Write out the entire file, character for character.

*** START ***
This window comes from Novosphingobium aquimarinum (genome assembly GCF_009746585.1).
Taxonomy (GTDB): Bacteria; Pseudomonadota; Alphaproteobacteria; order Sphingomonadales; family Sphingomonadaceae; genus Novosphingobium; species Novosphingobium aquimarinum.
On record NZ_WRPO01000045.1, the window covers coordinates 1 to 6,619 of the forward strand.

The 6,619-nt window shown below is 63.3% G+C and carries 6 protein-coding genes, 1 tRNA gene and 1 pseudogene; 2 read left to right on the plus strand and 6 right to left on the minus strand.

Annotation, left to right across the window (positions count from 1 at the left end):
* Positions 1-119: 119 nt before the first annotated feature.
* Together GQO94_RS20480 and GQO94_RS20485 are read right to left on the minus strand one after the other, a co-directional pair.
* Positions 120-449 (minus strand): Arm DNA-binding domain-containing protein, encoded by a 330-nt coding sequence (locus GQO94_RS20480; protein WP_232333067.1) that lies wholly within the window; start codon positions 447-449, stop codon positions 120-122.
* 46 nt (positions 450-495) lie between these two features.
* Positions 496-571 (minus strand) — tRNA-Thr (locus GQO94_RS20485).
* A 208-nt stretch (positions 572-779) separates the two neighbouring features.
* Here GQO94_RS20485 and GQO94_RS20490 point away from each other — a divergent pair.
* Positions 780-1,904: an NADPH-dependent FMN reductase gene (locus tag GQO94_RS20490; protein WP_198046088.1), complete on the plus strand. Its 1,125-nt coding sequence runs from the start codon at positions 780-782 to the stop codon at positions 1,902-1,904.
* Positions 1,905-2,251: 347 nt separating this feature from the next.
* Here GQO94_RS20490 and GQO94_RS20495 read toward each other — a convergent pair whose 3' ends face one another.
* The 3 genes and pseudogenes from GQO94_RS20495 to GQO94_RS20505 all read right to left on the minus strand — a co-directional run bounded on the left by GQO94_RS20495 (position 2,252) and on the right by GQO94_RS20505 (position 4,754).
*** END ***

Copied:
This window comes from Novosphingobium aquimarinum (genome assembly GCF_009746585.1).
Taxonomy (GTDB): Bacteria; Pseudomonadota; Alphaproteobacteria; order Sphingomonadales; family Sphingomonadaceae; genus Novosphingobium; species Novosphingobium aquimarinum.
On record NZ_WRPO01000045.1, the window covers coordinates 1 to 6,619 of the forward strand.

The 6,619-nt window shown below is 63.3% G+C and carries 6 protein-coding genes, 1 tRNA gene and 1 pseudogene; 2 read left to right on the plus strand and 6 right to left on the minus strand.

Annotation, left to right across the window (positions count from 1 at the left end):
* Positions 1-119: 119 nt before the first annotated feature.
* Together GQO94_RS20480 and GQO94_RS20485 are read right to left on the minus strand one after the other, a co-directional pair.
* Positions 120-449 (minus strand): Arm DNA-binding domain-containing protein, encoded by a 330-nt coding sequence (locus GQO94_RS20480; protein WP_232333067.1) that lies wholly within the window; start codon positions 447-449, stop codon positions 120-122.
* 46 nt (positions 450-495) lie between these two features.
* Positions 496-571 (minus strand) — tRNA-Thr (locus GQO94_RS20485).
* A 208-nt stretch (positions 572-779) separates the two neighbouring features.
* Here GQO94_RS20485 and GQO94_RS20490 point away from each other — a divergent pair.
* Positions 780-1,904: an NADPH-dependent FMN reductase gene (locus tag GQO94_RS20490; protein WP_198046088.1), complete on the plus strand. Its 1,125-nt coding sequence runs from the start codon at positions 780-782 to the stop codon at positions 1,902-1,904.
* Positions 1,905-2,251: 347 nt separating this feature from the next.
* Here GQO94_RS20490 and GQO94_RS20495 read toward each other — a convergent pair whose 3' ends face one another.
* The 3 genes and pseudogenes from GQO94_RS20495 to GQO94_RS20505 all read right to left on the minus strand — a co-directional run bounded on the left by GQO94_RS20495 (position 2,252) and on the right by GQO94_RS20505 (position 4,754).